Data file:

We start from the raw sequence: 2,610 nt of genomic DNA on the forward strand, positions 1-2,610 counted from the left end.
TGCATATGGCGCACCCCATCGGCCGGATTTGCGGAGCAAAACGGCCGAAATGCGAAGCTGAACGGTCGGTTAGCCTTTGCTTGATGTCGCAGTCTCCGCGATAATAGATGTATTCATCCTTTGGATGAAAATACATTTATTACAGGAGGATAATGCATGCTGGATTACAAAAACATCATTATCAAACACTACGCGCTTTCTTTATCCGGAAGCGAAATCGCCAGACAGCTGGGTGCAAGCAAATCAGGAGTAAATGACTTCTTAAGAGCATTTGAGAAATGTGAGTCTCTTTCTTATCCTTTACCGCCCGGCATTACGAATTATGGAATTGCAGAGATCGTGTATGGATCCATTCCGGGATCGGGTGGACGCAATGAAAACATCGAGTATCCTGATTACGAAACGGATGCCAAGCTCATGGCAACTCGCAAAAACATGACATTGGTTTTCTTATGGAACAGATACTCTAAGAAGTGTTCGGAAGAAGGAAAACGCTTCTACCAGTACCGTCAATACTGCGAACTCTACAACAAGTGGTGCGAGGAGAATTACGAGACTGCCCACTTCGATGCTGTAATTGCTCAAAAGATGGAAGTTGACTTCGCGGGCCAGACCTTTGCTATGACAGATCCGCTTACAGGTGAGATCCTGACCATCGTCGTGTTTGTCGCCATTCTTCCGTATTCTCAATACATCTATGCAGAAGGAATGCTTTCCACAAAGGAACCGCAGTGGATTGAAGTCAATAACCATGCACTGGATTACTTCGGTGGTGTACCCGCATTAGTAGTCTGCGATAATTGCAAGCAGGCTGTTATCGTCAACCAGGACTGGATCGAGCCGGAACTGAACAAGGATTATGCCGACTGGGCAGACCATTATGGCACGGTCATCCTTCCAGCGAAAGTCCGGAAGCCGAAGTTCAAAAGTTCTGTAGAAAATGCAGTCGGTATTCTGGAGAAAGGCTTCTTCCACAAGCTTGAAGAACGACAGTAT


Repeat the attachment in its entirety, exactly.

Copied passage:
We start from the raw sequence: 2,610 nt of genomic DNA on the forward strand, positions 1-2,610 counted from the left end.
TGCATATGGCGCACCCCATCGGCCGGATTTGCGGAGCAAAACGGCCGAAATGCGAAGCTGAACGGTCGGTTAGCCTTTGCTTGATGTCGCAGTCTCCGCGATAATAGATGTATTCATCCTTTGGATGAAAATACATTTATTACAGGAGGATAATGCATGCTGGATTACAAAAACATCATTATCAAACACTACGCGCTTTCTTTATCCGGAAGCGAAATCGCCAGACAGCTGGGTGCAAGCAAATCAGGAGTAAATGACTTCTTAAGAGCATTTGAGAAATGTGAGTCTCTTTCTTATCCTTTACCGCCCGGCATTACGAATTATGGAATTGCAGAGATCGTGTATGGATCCATTCCGGGATCGGGTGGACGCAATGAAAACATCGAGTATCCTGATTACGAAACGGATGCCAAGCTCATGGCAACTCGCAAAAACATGACATTGGTTTTCTTATGGAACAGATACTCTAAGAAGTGTTCGGAAGAAGGAAAACGCTTCTACCAGTACCGTCAATACTGCGAACTCTACAACAAGTGGTGCGAGGAGAATTACGAGACTGCCCACTTCGATGCTGTAATTGCTCAAAAGATGGAAGTTGACTTCGCGGGCCAGACCTTTGCTATGACAGATCCGCTTACAGGTGAGATCCTGACCATCGTCGTGTTTGTCGCCATTCTTCCGTATTCTCAATACATCTATGCAGAAGGAATGCTTTCCACAAAGGAACCGCAGTGGATTGAAGTCAATAACCATGCACTGGATTACTTCGGTGGTGTACCCGCATTAGTAGTCTGCGATAATTGCAAGCAGGCTGTTATCGTCAACCAGGACTGGATCGAGCCGGAACTGAACAAGGATTATGCCGACTGGGCAGACCATTATGGCACGGTCATCCTTCCAGCGAAAGTCCGGAAGCCGAAGTTCAAAAGTTCTGTAGAAAATGCAGTCGGTATTCTGGAGAAAGGCTTCTTCCACAAGCTTGAAGAACGACAGTAT